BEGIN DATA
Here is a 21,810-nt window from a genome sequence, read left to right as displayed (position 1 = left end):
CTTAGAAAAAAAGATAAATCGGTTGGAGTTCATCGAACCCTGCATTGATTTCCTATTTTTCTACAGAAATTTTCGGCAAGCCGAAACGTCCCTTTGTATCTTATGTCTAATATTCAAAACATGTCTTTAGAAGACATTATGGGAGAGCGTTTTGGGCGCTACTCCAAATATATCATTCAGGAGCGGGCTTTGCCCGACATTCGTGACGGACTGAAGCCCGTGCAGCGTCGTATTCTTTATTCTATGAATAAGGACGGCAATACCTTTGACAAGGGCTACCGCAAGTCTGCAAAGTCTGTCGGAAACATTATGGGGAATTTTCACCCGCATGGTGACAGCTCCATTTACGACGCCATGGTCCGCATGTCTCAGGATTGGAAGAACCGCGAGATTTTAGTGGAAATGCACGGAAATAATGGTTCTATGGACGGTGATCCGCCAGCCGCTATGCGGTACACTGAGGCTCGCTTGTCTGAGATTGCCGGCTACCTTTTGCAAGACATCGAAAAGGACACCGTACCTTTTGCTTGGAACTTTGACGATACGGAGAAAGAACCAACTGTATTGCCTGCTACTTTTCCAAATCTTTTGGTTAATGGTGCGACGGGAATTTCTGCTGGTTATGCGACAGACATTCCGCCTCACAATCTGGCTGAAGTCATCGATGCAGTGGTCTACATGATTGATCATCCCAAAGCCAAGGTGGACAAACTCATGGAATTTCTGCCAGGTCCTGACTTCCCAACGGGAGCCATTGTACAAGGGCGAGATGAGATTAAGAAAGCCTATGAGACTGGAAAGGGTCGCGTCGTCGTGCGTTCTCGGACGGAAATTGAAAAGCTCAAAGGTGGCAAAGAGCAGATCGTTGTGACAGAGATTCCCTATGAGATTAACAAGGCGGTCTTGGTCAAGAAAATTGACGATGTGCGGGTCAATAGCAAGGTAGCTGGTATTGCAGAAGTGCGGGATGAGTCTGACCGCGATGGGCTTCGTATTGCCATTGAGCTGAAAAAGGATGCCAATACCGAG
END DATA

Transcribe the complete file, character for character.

Here is a 21,810-nt window from a genome sequence, read left to right as displayed (position 1 = left end):
CTTAGAAAAAAAGATAAATCGGTTGGAGTTCATCGAACCCTGCATTGATTTCCTATTTTTCTACAGAAATTTTCGGCAAGCCGAAACGTCCCTTTGTATCTTATGTCTAATATTCAAAACATGTCTTTAGAAGACATTATGGGAGAGCGTTTTGGGCGCTACTCCAAATATATCATTCAGGAGCGGGCTTTGCCCGACATTCGTGACGGACTGAAGCCCGTGCAGCGTCGTATTCTTTATTCTATGAATAAGGACGGCAATACCTTTGACAAGGGCTACCGCAAGTCTGCAAAGTCTGTCGGAAACATTATGGGGAATTTTCACCCGCATGGTGACAGCTCCATTTACGACGCCATGGTCCGCATGTCTCAGGATTGGAAGAACCGCGAGATTTTAGTGGAAATGCACGGAAATAATGGTTCTATGGACGGTGATCCGCCAGCCGCTATGCGGTACACTGAGGCTCGCTTGTCTGAGATTGCCGGCTACCTTTTGCAAGACATCGAAAAGGACACCGTACCTTTTGCTTGGAACTTTGACGATACGGAGAAAGAACCAACTGTATTGCCTGCTACTTTTCCAAATCTTTTGGTTAATGGTGCGACGGGAATTTCTGCTGGTTATGCGACAGACATTCCGCCTCACAATCTGGCTGAAGTCATCGATGCAGTGGTCTACATGATTGATCATCCCAAAGCCAAGGTGGACAAACTCATGGAATTTCTGCCAGGTCCTGACTTCCCAACGGGAGCCATTGTACAAGGGCGAGATGAGATTAAGAAAGCCTATGAGACTGGAAAGGGTCGCGTCGTCGTGCGTTCTCGGACGGAAATTGAAAAGCTCAAAGGTGGCAAAGAGCAGATCGTTGTGACAGAGATTCCCTATGAGATTAACAAGGCGGTCTTGGTCAAGAAAATTGACGATGTGCGGGTCAATAGCAAGGTAGCTGGTATTGCAGAAGTGCGGGATGAGTCTGACCGCGATGGGCTTCGTATTGCCATTGAGCTGAAAAAGGATGCCAATACCGAG